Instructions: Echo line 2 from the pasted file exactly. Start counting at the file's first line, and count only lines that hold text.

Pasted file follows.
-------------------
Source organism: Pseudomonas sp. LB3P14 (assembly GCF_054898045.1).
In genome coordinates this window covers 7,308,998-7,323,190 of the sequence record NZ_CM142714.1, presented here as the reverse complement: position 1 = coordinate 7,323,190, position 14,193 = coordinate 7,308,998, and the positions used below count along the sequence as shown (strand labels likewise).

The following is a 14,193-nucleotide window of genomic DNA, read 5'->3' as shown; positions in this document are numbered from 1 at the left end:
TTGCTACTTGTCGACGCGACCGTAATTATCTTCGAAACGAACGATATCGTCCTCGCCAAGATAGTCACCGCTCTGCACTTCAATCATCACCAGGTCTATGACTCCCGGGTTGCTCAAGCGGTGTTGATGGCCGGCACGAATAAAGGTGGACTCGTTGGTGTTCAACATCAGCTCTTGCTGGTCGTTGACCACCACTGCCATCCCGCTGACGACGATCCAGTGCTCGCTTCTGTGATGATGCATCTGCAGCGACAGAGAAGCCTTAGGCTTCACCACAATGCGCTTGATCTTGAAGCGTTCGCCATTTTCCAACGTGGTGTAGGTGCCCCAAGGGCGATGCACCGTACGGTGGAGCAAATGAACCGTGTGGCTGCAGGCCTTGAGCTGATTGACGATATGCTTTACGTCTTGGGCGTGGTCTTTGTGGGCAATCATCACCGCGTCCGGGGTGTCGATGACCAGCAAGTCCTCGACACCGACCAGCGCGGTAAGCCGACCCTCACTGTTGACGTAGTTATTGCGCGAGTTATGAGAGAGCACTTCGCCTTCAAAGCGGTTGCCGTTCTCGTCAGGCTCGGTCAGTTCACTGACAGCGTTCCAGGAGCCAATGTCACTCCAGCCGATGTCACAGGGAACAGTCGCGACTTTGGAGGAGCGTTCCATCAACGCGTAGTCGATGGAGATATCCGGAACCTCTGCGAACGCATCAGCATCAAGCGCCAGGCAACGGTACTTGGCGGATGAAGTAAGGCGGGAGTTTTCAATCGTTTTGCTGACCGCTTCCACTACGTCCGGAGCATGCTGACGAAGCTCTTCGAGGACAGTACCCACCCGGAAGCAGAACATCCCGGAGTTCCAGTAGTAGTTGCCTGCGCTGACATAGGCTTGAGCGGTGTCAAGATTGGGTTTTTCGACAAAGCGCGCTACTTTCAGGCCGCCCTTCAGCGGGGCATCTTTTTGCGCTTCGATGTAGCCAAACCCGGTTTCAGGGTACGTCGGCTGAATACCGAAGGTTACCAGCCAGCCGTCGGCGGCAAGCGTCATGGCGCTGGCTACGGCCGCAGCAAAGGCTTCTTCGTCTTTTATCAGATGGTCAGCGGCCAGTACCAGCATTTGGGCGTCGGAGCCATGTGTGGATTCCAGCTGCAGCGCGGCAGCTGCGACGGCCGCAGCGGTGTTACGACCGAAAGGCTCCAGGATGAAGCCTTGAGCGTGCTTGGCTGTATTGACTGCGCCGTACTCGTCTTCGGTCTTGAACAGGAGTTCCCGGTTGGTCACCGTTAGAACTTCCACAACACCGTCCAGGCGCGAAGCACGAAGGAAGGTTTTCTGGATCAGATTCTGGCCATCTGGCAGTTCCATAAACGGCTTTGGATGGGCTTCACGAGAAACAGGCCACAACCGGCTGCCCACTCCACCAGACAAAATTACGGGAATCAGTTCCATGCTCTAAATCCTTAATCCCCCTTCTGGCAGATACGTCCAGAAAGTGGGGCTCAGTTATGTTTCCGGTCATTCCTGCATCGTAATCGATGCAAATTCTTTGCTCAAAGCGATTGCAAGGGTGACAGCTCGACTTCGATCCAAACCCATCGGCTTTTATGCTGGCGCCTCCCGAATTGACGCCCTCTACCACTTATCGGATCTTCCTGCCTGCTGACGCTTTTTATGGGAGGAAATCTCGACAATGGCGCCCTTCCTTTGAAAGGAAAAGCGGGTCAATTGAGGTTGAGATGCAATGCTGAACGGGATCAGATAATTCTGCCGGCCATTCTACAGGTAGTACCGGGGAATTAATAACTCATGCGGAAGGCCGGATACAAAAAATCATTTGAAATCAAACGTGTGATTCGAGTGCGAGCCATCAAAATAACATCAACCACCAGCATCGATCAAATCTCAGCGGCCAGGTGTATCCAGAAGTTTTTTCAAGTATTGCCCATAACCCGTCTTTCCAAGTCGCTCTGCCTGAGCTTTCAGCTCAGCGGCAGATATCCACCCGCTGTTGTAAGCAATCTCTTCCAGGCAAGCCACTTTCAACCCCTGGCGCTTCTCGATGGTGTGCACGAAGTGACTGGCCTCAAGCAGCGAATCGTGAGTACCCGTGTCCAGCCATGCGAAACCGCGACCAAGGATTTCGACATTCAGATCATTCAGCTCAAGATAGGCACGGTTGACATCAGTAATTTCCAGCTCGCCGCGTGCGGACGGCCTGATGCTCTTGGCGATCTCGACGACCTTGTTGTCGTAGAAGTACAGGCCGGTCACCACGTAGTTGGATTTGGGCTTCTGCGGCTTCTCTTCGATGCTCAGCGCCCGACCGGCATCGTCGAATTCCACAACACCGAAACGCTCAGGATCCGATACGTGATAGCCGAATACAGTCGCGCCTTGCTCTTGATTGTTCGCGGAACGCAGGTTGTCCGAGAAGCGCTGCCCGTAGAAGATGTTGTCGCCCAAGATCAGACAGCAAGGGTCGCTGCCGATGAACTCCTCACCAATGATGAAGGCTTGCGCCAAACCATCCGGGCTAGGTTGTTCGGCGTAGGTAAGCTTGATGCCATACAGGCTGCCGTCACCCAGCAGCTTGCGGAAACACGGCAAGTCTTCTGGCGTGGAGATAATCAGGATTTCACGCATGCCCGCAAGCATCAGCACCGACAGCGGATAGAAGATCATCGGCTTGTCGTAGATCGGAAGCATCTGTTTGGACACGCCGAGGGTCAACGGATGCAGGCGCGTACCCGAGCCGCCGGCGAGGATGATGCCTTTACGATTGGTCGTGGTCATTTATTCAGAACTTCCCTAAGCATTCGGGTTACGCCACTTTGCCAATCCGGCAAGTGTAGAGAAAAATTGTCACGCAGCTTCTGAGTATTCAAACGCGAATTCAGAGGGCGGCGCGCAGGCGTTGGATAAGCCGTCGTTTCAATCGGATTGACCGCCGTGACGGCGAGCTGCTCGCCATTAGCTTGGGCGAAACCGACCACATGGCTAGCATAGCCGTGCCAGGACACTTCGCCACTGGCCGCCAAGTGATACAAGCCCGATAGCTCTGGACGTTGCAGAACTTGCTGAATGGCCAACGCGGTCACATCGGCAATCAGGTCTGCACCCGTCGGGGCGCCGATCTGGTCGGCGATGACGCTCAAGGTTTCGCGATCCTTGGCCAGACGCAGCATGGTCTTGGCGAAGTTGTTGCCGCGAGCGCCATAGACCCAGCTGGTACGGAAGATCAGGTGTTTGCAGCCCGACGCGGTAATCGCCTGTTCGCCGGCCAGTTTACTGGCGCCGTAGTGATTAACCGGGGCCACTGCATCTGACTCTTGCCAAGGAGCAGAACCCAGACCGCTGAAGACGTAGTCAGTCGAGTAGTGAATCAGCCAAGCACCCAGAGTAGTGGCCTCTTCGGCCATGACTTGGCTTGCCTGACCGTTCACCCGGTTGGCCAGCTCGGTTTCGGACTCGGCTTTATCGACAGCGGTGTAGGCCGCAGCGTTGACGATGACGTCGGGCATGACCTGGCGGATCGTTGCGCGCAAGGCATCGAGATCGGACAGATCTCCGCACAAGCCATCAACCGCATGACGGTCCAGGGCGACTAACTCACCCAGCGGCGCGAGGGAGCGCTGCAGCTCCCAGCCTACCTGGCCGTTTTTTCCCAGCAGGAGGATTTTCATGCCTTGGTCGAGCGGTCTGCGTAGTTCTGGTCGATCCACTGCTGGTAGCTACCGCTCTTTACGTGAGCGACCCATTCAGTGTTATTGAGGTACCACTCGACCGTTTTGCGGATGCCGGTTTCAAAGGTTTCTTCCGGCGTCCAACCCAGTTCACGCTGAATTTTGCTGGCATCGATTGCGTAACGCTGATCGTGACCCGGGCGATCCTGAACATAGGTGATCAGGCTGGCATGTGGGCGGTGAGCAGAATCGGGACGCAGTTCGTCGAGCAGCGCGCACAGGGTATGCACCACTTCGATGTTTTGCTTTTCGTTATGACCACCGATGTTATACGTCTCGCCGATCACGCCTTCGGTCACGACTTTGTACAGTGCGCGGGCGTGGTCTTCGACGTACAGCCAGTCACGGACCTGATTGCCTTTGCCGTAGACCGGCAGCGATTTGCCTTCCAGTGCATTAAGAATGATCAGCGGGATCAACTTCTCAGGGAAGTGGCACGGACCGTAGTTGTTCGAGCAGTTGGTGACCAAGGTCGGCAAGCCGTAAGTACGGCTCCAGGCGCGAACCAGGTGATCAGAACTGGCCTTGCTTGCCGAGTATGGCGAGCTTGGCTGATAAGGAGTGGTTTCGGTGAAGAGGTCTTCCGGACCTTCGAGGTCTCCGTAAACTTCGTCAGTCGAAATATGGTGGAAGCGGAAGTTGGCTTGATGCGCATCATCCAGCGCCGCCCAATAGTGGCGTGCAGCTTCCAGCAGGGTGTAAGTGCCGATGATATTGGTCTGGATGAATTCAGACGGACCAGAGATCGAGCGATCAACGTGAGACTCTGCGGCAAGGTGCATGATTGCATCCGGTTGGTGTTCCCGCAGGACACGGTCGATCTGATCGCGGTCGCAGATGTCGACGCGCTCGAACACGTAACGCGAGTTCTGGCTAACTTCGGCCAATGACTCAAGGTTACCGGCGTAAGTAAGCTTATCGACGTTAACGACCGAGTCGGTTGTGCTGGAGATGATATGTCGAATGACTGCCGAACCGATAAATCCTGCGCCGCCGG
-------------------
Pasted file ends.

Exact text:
In genome coordinates this window covers 7,308,998-7,323,190 of the sequence record NZ_CM142714.1, presented here as the reverse complement: position 1 = coordinate 7,323,190, position 14,193 = coordinate 7,308,998, and the positions used below count along the sequence as shown (strand labels likewise).